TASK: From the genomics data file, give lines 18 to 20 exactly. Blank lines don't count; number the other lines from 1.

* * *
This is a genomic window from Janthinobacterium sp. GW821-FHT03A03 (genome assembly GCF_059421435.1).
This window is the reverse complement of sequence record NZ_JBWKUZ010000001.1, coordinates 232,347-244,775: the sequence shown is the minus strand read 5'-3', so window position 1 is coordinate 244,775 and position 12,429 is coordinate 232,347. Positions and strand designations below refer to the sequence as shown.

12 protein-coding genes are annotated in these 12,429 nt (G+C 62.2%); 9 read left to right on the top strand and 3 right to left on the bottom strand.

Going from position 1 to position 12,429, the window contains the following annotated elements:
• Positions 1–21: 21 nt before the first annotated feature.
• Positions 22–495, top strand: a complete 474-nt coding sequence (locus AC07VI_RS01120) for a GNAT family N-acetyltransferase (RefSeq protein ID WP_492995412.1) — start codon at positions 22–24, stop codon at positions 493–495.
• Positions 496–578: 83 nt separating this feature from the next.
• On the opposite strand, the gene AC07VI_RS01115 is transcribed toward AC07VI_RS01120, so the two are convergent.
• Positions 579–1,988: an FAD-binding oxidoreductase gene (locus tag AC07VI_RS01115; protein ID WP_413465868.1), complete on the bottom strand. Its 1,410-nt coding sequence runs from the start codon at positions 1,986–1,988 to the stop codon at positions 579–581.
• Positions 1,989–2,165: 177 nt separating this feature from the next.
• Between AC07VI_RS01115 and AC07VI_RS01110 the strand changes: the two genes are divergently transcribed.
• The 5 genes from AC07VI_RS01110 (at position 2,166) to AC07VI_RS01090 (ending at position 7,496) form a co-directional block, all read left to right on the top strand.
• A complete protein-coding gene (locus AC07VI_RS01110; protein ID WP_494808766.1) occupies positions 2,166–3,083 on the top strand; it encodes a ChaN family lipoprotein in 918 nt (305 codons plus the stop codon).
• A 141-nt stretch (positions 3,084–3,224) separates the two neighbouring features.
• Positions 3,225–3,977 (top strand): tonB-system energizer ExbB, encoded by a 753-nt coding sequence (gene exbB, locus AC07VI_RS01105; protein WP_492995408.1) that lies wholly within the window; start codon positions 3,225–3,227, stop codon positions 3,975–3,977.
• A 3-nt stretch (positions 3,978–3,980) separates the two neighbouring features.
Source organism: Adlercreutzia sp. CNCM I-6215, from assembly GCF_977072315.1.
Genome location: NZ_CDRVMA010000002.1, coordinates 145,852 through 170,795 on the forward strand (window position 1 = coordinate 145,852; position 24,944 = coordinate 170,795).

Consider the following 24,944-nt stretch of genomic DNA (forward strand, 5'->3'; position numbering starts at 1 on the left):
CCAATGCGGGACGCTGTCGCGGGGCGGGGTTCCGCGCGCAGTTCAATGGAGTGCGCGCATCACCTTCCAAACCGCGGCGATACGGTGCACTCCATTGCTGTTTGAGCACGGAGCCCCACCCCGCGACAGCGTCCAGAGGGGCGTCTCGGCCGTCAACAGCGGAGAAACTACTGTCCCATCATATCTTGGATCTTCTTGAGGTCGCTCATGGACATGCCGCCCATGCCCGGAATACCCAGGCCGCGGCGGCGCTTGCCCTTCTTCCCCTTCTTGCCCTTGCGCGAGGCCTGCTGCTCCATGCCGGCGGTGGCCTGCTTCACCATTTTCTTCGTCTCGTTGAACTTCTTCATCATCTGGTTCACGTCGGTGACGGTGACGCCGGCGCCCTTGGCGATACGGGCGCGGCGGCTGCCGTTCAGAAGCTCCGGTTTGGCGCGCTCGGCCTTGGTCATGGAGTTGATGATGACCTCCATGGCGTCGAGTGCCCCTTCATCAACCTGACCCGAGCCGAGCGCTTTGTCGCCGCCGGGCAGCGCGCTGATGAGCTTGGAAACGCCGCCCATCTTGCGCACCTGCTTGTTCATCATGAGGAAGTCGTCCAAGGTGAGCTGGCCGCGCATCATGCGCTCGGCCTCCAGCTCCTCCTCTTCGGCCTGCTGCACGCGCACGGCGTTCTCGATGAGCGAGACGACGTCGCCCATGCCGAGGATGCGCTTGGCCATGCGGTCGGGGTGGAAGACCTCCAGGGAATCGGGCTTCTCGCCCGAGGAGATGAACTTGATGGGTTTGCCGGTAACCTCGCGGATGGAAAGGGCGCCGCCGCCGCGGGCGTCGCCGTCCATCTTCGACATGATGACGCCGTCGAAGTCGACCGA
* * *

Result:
Genome location: NZ_CDRVMA010000002.1, coordinates 145,852 through 170,795 on the forward strand (window position 1 = coordinate 145,852; position 24,944 = coordinate 170,795).

Consider the following 24,944-nt stretch of genomic DNA (forward strand, 5'->3'; position numbering starts at 1 on the left):
CCAATGCGGGACGCTGTCGCGGGGCGGGGTTCCGCGCGCAGTTCAATGGAGTGCGCGCATCACCTTCCAAACCGCGGCGATACGGTGCACTCCATTGCTGTTTGAGCACGGAGCCCCACCCCGCGACAGCGTCCAGAGGGGCGTCTCGGCCGTCAACAGCGGAGAAACTACTGTCCCATCATATCTTGGATCTTCTTGAGGTCGCTCATGGACATGCCGCCCATGCCCGGAATACCCAGGCCGCGGCGGCGCTTGCCCTTCTTCCCCTTCTTGCCCTTGCGCGAGGCCTGCTGCTCCATGCCGGCGGTGGCCTGCTTCACCATTTTCTTCGTCTCGTTGAACTTCTTCATCATCTGGTTCACGTCGGTGACGGTGACGCCGGCGCCCTTGGCGATACGGGCGCGGCGGCTGCCGTTCAGAAGCTCCGGTTTGGCGCGCTCGGCCTTGGTCATGGAGTTGATGATGACCTCCATGGCGTCGAGTGCCCCTTCATCAACCTGACCCGAGCCGAGCGCTTTGTCGCCGCCGGGCAGCGCGCTGATGAGCTTGGAAACGCCGCCCATCTTGCGCACCTGCTTGTTCATCATGAGGAAGTCGTCCAAGGTGAGCTGGCCGCGCATCATGCGCTCGGCCTCCAGCTCCTCCTCTTCGGCCTGCTGCACGCGCACGGCGTTCTCGATGAGCGAGACGACGTCGCCCATGCCGAGGATGCGCTTGGCCATGCGGTCGGGGTGGAAGACCTCCAGGGAATCGGGCTTCTCGCCCGAGGAGATGAACTTGATGGGTTTGCCGGTAACCTCGCGGATGGAAAGGGCGCCGCCGCCGCGGGCGTCGCCGTCCATCTTCGACATGATGACGCCGTCGAAGTCGACCGA